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The Lady Elizabeth - Alison Weir
Member Name: i_am_joy
The Lady Elizabeth - Alison Weir
Date: 24/10/08, updated on 24/10/08 (162 review reads)
Advantages: A compelling and interesting tale woven around the life of Lady Elizabeth
I am not the quickest reader in the world, but I found this novel so interesting and enthralling that I managed to get through this thick 483 page hardback in just under a week. I found myself dipping into it when I had a few minutes to spare, I read long and hard through the night and took it into the bath with me. I couldn't seem to put the book down.
The Lady Elizabeth tells the true story of Queen Elizabeth I from the point of the execution of her mother, Anne Boleyn, when she was just three years old right up to the moment of her succession to the English throne following the death of her elder half sister the Queen Mary. What Alison Weir has done is cleverly picked out the pivotal moments in young Lady Elizabeth's life and based her story around these, giving a real voice to this extremely important English historical character.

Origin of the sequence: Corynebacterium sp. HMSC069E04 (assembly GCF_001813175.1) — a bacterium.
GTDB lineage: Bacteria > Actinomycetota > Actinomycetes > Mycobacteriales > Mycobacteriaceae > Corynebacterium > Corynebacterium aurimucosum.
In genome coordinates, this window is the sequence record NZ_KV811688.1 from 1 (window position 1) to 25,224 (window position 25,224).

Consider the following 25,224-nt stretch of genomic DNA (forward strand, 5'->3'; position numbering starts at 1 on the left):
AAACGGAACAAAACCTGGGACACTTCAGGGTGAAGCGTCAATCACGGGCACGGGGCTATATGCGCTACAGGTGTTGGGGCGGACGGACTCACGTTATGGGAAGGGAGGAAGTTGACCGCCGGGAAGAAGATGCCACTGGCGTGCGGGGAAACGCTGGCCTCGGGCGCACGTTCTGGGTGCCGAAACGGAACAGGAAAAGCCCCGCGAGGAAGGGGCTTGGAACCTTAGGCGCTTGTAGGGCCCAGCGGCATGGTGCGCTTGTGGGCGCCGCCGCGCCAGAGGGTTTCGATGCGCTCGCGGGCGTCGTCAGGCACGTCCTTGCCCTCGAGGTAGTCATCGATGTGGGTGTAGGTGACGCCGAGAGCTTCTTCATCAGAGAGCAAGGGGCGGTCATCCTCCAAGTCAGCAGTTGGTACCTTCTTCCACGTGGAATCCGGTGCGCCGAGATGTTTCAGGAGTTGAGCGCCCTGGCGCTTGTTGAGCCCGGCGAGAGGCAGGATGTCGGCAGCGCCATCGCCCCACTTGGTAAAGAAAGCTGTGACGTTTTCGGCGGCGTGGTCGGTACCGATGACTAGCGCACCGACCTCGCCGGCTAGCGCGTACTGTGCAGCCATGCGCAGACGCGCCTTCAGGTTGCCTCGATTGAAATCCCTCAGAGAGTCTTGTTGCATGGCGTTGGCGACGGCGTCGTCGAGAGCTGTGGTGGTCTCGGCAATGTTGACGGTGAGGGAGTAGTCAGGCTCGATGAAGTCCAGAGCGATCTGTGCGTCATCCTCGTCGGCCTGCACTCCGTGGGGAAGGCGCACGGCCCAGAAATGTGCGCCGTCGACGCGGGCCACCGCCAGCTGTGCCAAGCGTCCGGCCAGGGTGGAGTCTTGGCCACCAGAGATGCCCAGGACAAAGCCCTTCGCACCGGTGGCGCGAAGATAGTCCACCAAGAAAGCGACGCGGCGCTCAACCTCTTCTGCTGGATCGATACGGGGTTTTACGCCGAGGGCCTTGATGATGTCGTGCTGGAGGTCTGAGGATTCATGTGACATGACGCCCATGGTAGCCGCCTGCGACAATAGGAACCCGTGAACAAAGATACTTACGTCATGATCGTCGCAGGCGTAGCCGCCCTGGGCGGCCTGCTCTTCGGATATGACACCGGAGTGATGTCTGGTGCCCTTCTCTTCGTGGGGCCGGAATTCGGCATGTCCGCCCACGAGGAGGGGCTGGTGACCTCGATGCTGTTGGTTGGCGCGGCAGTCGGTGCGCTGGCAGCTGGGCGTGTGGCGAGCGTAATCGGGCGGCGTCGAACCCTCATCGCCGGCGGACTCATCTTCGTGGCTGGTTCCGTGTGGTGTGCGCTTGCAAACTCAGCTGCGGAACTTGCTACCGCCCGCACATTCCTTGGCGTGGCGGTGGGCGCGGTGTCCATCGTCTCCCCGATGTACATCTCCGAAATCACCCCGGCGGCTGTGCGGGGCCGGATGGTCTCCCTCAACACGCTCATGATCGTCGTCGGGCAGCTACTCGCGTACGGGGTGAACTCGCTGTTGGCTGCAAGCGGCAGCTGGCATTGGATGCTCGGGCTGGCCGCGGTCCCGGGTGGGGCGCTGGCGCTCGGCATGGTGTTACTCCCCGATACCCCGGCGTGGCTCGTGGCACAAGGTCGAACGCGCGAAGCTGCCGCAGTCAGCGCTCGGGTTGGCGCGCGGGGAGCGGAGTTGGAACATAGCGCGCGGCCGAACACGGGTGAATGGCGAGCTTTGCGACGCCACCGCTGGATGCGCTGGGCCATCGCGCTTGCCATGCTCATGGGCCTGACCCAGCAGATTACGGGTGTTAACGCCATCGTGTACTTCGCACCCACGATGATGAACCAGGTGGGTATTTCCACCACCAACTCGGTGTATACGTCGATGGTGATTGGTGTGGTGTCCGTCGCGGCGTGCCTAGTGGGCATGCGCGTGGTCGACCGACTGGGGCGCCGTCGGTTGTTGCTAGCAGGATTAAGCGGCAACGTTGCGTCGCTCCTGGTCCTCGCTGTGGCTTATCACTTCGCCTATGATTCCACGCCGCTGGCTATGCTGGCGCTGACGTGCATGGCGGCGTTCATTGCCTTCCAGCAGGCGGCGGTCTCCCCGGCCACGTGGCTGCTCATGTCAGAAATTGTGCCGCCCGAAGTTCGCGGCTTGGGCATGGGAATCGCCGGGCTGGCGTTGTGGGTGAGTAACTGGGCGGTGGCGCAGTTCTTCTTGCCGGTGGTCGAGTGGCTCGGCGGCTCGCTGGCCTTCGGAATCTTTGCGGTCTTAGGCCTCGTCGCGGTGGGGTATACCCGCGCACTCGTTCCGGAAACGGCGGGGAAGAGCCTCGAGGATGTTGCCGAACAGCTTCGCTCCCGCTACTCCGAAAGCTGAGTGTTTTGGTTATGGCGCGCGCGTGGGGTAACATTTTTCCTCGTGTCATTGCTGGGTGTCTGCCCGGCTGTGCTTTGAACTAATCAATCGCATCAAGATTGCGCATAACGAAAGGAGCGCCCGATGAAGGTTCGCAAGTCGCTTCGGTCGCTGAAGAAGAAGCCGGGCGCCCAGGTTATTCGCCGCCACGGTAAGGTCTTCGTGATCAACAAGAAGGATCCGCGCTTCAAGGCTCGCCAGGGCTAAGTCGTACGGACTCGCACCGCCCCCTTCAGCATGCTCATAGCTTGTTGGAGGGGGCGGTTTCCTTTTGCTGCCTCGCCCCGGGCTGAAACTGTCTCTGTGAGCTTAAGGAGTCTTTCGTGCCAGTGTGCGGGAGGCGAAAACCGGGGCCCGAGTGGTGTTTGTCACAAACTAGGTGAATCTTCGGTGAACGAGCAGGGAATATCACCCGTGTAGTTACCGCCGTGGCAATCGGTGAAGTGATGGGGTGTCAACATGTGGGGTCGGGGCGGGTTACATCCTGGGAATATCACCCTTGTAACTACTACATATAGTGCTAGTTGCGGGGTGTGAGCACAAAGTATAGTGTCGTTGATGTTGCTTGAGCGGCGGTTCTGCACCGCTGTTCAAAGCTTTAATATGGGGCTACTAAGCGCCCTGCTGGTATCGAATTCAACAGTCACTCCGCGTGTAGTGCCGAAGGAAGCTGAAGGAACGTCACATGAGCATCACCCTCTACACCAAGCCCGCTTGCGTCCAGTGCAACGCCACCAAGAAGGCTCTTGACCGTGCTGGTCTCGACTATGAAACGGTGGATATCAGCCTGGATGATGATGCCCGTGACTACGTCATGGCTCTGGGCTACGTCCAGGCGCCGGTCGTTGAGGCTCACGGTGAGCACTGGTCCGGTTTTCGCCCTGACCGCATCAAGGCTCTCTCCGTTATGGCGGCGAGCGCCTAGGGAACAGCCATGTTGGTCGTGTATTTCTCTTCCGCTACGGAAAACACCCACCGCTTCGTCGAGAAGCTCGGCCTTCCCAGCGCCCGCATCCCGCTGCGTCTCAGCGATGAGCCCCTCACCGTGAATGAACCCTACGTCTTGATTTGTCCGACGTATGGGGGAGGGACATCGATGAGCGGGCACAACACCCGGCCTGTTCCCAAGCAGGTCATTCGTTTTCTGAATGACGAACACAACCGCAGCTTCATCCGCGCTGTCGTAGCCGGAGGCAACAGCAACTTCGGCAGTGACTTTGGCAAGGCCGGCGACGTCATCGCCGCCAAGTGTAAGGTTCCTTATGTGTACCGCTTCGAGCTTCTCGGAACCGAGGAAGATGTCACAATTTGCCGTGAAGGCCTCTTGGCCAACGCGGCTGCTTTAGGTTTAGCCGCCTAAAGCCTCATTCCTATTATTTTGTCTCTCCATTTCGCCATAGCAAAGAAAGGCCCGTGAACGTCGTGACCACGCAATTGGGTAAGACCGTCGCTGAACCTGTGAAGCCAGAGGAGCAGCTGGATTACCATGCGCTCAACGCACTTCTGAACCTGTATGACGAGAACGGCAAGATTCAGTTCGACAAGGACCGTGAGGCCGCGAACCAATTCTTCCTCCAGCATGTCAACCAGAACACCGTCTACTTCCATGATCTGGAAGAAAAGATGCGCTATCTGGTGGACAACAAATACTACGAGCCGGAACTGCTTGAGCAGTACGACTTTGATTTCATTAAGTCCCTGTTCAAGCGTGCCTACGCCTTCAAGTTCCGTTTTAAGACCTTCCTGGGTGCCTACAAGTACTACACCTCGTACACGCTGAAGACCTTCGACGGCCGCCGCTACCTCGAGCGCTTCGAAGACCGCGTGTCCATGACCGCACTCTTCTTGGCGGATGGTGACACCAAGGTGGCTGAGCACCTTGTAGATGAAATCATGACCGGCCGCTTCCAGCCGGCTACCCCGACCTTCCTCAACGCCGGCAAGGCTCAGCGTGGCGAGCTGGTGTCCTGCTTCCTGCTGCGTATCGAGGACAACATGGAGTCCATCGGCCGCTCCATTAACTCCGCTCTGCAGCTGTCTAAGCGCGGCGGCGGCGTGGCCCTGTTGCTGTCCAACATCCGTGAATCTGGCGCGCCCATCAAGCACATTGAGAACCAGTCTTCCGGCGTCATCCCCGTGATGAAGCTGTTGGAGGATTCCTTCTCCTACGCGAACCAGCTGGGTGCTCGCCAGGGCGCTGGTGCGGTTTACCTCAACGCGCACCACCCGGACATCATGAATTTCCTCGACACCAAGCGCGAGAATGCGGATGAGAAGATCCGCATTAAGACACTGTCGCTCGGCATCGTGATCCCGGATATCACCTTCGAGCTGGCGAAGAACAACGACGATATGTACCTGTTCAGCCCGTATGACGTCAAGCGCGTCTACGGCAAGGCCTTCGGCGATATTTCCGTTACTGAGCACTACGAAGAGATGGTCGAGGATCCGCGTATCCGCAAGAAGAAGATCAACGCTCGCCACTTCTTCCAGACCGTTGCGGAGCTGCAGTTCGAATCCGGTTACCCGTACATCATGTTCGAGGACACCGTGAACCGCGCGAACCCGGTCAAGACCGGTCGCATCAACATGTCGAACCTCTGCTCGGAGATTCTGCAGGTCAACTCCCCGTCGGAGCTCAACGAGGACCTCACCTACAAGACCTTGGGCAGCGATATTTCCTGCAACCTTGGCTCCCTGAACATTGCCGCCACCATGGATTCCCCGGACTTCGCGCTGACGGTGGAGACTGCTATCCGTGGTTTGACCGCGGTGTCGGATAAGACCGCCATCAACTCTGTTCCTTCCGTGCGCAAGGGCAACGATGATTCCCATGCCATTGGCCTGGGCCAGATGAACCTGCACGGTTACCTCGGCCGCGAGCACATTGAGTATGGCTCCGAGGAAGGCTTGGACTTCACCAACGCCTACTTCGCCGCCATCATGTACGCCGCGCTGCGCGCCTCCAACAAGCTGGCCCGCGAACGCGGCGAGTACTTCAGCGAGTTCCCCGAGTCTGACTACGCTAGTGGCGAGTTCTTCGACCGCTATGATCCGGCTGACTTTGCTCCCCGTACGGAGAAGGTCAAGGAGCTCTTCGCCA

I found Lady Elizabeth to be a very educated and clever woman; her intelligence was known throughout Europe in her lifetime and the author has made much of this in her story making the reader look upon this young princess with an element of awe. I doubt she would have survived her teenage years without her amazing wit and intelligence, certainly older and wiser people would have liked to have seen her face the same death as her mother and from this book I understand that it is only the fact that she was able to outwit them that she lived long enough to take her crown.